Regions believes that the SCAP results do not accurately reflect the loan losses that Regions is likely to experience even in the "more adverse" economic scenario. In particular, the anticipated two-year cumulative loss ratio of 13.7% on commercial real estate is sharply higher than both Regions' actual annualized loss ratio on this portfolio in the first quarter and sharply higher than that projected for the other banks. If Regions' projected cumulative two-year losses on this portfolio were at the 8.5% aggregate level for the 19 tested banks, the capital raise commitment would be approximately $500 million; if the projected cumulative losses were 50% higher than the bank's annualized first-quarter commercial real estate losses, Regions would not be required to raise capital.

Morgan Stanley (MS)

Morgan Stanley said today that, in anticipation of the closing of the firm's joint venture with Smith Barney and consistent with the firm's long-term capital plan, it has commenced a public offering of $2 billion of its common stock for sale to the public.

Morgan Stanley also said it intends to repay the U.S. Treasury's TARP investment as soon as possible from its strong Tier 1 capital reserves, pending the approval of its regulators. The firm said it believes it has more than sufficient Tier 1 capital to do so and anticipates completing shortly the required offerings of common equity and non-FDIC guaranteed debt.

Regarding the release today of the results of the Federal Reserve's Supervisory Capital Assessment Program, Morgan Stanley also noted that:

Morgan Stanley has one of the strongest capital positions in the industry, as measured by one of the highest Tier 1 capital ratios.

The Federal Reserve has asked Morgan Stanley to add $1.8 billion in common equity. Given the $2.7 billion impact on tangible common equity resulting from the closing of the Smith Barney joint venture, an increase in capital is consistent with the Firm's own long-term capital plan, and will be addressed by the $2 billion common stock offering announced today.

Morgan Stanley's capital position has been materially strengthened since the Dec. 31, 2008, test date evaluated by the Federal Reserve, as a result of a significant reduction in risk weighted assets which were $310.6 billion at Dec. 31, 2008, and now stand at $288.3 billion. The firm's even stronger capital position at the end of the first quarter includes:

Tier 1 Capital Ratio (Basel I) of 16.7%, up from 15.2% at the Dec. 31, 2008, test date

Tangible Common Equity to Risk Weighted Assets Ratio of 9.2%, up from 8.6% at the Dec. 31, 2008, test date.

The Federal Reserve's test results also reflect the composition of Morgan Stanley's strong capital position—between common equity and preferred—which has been driven primarily by the firm's interest in pursuing strategic investments that offer long-term benefits for Morgan Stanley's business (as the Firm did with Mitsubishi UFJ Financial Group and China Investment Corp.), rather than pursuing broad-based public offerings.

Wells Fargo (WFC)

Wells Fargo & Co. said today it is pleased that the Federal Reserve has confirmed that Wells Fargo has enough total capital even in a severe economic stress scenario. Both the company's and the Federal Reserve's analysis indicate the company would remain well above the 6% minimum Tier 1 capital ratio needed for well-capitalized banks over the next two years even under stress conditions. The Company's Tier 1 capital ratio as of Mar. 31, 2009, was 8.3% after a reduction of approximately 190 basis points for credit-related, purchase accounting write-downs taken by Wells Fargo upon the Wachovia acquisition.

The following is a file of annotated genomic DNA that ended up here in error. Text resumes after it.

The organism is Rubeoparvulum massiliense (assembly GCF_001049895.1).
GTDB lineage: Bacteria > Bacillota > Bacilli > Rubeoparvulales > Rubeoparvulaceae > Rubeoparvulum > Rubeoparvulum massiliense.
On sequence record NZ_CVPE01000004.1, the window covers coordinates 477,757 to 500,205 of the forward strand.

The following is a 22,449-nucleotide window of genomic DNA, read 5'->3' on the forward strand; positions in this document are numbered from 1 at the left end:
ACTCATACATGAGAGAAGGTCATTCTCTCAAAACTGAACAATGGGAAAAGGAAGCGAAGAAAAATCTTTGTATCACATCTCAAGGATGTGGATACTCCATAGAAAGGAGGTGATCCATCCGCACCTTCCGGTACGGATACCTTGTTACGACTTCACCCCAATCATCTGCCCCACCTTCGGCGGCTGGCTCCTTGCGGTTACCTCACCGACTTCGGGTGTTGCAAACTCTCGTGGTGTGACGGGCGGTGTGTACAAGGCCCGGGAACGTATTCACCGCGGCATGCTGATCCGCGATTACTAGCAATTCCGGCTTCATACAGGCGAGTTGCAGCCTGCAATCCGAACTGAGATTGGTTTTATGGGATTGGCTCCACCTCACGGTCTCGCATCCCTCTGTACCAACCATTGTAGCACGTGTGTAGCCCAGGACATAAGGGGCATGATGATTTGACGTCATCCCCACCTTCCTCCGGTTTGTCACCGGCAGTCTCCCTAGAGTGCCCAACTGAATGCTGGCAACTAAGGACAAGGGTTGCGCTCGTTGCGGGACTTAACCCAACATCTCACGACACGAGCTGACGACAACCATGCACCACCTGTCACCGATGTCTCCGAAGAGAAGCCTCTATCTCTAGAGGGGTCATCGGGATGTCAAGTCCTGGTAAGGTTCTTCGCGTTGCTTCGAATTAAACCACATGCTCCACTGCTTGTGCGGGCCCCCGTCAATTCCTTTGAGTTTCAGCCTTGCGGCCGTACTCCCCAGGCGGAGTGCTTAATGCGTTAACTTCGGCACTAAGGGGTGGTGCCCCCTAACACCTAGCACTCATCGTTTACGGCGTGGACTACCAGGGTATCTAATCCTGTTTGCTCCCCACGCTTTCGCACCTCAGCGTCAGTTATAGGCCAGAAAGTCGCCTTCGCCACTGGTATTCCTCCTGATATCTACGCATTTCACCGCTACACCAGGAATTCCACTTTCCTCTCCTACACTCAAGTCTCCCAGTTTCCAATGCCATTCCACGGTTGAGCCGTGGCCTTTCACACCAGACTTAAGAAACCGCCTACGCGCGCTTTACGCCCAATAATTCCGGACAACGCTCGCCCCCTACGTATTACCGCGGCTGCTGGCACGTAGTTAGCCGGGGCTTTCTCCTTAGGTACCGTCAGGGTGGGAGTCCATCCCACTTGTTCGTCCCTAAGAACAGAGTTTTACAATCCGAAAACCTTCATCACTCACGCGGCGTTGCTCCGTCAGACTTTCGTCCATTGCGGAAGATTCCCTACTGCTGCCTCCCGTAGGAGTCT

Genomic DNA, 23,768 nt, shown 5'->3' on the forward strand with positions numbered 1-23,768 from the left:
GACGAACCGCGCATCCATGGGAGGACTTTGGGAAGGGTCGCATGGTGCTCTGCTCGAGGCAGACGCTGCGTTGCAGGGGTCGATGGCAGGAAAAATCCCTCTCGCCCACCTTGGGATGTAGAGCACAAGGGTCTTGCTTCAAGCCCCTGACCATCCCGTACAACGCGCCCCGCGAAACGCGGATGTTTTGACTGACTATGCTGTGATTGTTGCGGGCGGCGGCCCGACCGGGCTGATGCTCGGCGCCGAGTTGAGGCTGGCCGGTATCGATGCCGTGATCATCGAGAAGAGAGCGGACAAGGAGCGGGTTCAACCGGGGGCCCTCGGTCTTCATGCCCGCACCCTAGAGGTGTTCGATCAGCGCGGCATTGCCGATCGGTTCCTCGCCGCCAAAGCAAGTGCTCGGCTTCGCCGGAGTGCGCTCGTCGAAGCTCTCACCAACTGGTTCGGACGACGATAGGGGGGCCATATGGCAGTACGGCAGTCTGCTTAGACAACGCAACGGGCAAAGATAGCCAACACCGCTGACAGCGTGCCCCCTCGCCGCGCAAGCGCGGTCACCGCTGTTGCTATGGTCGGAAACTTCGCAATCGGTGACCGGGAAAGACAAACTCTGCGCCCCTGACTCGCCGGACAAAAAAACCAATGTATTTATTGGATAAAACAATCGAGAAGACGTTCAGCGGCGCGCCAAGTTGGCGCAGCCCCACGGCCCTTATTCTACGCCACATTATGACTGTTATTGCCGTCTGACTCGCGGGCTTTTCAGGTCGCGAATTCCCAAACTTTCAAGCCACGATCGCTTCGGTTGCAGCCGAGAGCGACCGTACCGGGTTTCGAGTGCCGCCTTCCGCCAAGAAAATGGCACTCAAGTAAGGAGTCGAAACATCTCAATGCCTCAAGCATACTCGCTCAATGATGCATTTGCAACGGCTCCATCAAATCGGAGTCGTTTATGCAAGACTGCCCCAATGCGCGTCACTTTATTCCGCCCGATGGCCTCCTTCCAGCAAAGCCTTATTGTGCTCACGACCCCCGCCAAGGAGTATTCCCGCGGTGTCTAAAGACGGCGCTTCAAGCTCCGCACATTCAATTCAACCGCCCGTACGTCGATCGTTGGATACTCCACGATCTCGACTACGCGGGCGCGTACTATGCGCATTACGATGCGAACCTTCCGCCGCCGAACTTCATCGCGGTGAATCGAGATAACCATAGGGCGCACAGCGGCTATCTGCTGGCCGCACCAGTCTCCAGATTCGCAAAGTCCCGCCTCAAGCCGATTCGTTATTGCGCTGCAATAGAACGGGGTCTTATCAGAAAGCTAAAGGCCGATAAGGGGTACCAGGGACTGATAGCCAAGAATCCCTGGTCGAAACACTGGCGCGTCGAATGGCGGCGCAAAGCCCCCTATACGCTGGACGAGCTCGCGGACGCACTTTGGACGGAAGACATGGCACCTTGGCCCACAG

The Federal Reserve requires that the preponderance of Tier 1 capital be maintained in common equity, which is defined as 4% of risk weighted assets for purposes of the stress test. The company's own projection of its downside risk under the stress-test scenario indicated sufficient Tier 1 common equity to meet this test, but the Federal Reserve has elected to apply its own more conservative revenue assumptions in the adverse case scenario and has asked Wells Fargo to increase Tier 1 common equity by $13.7 billion by Nov. 9, 2009.

"We're very pleased that the Federal Reserve's comprehensive credit analysis confirmed our own estimates of potential credit losses in the aggregate across all of our loan portfolios," said Chief Financial Officer Howard Atkins. "This is not surprising since the higher-risk Wachovia loan and securities portfolios have already been written down and since banking regulators have previously reviewed legacy Wells Fargo and legacy Wachovia credit portfolios while the company has reviewed Wachovia's loans at least five times since the Wachovia merger was announced.

"The main reason the Federal Reserve has required Wells Fargo to hold an extra $13.7 billion in Tier 1 common equity is based on what we believe is their excessively conservative estimate of pre-provision net revenue (PPNR) in the adverse scenario. Since we believe our company's earnings and other internally generated capital will generate enough capital to meet the 4% test by Nov. 9, 2009, in effect the Federal Reserve is asking Wells Fargo to hold a significant capital cushion above 4% for a hypothetical net revenue scenario that is remote and inconsistent with the company's strong actual results so far in 2009, strong underlying earnings momentum, and the actions already taken by Wells Fargo to reduce Wachovia's revenue risk.

Goldman Sachs (GS)

We are pleased that the Federal Reserve's Supervisory Capital Assessment Program has been completed. We view it as an important step to restoring investor confidence and financial stability.

As regulators have stated, underlying the stress test's methodology was a very conservative set of assumptions on potential revenues and losses in a more adverse market scenario than the already challenging environment.

With respect to Goldman Sachs, the test determined that the firm does not require further capital.